Sera from Brugia malayi-infected jirds were demonstrated to contain a heat-stable, 95- to 105-kDa parasite antigen by immunoblot with rabbit antibody to the parasite and with a monoclonal antibody that binds to phosphorylcholine. This antigen is a major component of B. malayi adult worm excretory/secretory antigen, and it is present in lavage fluid obtained from ip-infected animals. The antigen was detected by enzyme immunoassay in all sera collected from jirds 9-54 weeks after sc injection with 100 or 300 infective larvae (L3). Parasite antigen titers were higher in animals infected with the higher L3 dose. Antiphosphorylcholine antibodies were present in jird sera for the first 12 weeks after larval injection, but thereafter, antibody titers decreased to undetectable levels. Parasite antigen was not detected by immunoblot or enzyme immunoassay in sera from 21 human subjects with B. malayi microfilaremia. Antigen may be cleared from human sera by antiphosphorylcholine antibodies, which were present in all sera tested. The practical significance of B. malayi antigen detection in the jird is that it provides a sensitive means of noninvasively monitoring the status of infection in this important experimental filariasis model.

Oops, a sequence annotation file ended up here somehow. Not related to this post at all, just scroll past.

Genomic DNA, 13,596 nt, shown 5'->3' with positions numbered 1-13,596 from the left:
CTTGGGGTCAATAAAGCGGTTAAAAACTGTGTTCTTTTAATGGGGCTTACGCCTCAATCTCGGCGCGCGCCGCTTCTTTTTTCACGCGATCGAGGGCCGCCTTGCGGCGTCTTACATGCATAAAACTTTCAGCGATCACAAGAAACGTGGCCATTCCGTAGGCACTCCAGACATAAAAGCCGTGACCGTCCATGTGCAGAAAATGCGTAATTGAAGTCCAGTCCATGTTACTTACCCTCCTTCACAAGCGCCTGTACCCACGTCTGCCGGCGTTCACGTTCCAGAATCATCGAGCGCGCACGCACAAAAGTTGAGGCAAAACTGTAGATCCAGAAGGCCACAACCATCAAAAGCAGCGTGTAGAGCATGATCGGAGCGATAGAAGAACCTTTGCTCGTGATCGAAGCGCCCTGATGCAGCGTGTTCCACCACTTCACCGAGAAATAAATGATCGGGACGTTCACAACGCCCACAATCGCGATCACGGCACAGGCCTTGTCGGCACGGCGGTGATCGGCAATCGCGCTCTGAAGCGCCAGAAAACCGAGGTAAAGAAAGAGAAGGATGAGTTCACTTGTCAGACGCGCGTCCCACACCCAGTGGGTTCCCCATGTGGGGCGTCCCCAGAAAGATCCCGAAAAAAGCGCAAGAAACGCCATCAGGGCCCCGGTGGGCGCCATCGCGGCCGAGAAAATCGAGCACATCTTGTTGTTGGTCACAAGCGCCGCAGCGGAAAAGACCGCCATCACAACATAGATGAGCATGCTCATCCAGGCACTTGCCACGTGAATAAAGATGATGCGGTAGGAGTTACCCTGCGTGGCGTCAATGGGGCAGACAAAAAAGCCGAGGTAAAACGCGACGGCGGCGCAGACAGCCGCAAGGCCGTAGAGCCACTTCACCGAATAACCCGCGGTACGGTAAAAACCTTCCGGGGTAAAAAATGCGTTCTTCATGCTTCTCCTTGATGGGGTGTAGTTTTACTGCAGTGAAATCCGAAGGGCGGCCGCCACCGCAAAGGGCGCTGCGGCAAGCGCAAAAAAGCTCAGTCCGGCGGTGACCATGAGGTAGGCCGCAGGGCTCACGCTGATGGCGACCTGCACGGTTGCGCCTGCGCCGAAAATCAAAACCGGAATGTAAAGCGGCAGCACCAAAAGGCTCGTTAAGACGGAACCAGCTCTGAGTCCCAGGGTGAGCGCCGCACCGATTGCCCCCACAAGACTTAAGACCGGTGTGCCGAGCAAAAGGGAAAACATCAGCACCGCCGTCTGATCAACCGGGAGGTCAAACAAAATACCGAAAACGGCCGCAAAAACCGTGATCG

Original languageEnglish
Pages (from-to)54-62
Number of pages9
JournalExperimental Parasitology
Issue number1
StatePublished - Oct 1988


  • Antigen
  • Brugia malayi
  • Enzyme immunoassay
  • Filarioidea
  • Jird
  • Nematoda


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